In recent weeks, reports have circulated that the Trump administration’s inchoate proposal for ending the Israel-Palestinian conflict involves creating some sort of confederation between the Palestinian West Bank and Jordan. Israeli and Jordanian officials began secretly discussing such an arrangement almost immediately after the Six-Day War in 1967, and the idea, despite having died many deaths, continues to resurface periodically in various forms. Considering whether it remains realistic today, Oded Eran notes that since 1970—when it was nearly overthrown by a Palestinian revolt—the Jordanian monarchy has opposed any move that would increase the Palestinian population of its kingdom, which is already more than half of the total:
[Fear of] an increase in the Palestinian segment of Jordan’s population and, as a result, potential demands to provide this majority with political-constitutional expression, is of major concern to Jordan’s Hashemite monarchs. The kingdom’s general conduct regarding a host of challenges, particularly those pertaining to the Palestinian issue, is understandable only in the context of this reality. The laconic response of Jordan’s minister of public diplomacy [when asked about Washington’s reported proposal] left no room for doubt: that the matter is closed and not up for discussion, and that the Palestinians have a right to their own country.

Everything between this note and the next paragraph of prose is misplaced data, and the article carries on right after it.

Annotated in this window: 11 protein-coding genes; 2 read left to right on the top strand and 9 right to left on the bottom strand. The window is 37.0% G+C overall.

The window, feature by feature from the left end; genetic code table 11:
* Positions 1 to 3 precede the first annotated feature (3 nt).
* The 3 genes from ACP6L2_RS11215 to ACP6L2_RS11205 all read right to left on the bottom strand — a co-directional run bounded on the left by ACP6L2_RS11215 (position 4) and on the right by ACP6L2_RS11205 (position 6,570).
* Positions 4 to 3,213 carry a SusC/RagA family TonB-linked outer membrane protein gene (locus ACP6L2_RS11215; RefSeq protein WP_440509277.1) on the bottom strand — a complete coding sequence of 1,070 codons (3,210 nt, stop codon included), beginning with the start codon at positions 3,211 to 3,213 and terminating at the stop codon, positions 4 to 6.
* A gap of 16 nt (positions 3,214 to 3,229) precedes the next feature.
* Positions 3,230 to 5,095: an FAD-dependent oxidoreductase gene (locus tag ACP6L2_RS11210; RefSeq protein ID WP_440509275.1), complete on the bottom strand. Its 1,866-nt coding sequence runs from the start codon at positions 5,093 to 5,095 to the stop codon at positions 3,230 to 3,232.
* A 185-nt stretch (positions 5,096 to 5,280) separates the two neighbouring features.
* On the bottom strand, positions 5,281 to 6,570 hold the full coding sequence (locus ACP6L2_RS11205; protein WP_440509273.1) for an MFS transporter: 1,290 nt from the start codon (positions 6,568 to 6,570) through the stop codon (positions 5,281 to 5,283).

The position expressed [about this issue by the Palestinian Authority president] Mahmoud Abbas was more complex. . . . He did not reject the idea out of hand, and said he might be interested provided Israel were part of the confederation. His spokesperson, Nabil Abu Rudeineh, clarified that the idea has been on the agenda of the Palestinian leadership since 1984 and would be a framework that complements the two-state solution. . . . Israel’s official public response to the idea of a two- or three-pronged confederation has still not been articulated. . . .
[T]he tripartite model [of a confederation among Israel, Jordan, and a Palestinian state or quasi-state] creates a possibility for creative solutions to issues related to trade, energy, and water, [where] trilateral solutions . . . are preferable.
Although Jordan’s possible resumption of a practical governing role in the West Bank seems at best illusory, the possibility of future Jordanian involvement in solving certain elements of the Israeli-Palestinian conflict cannot be ruled out.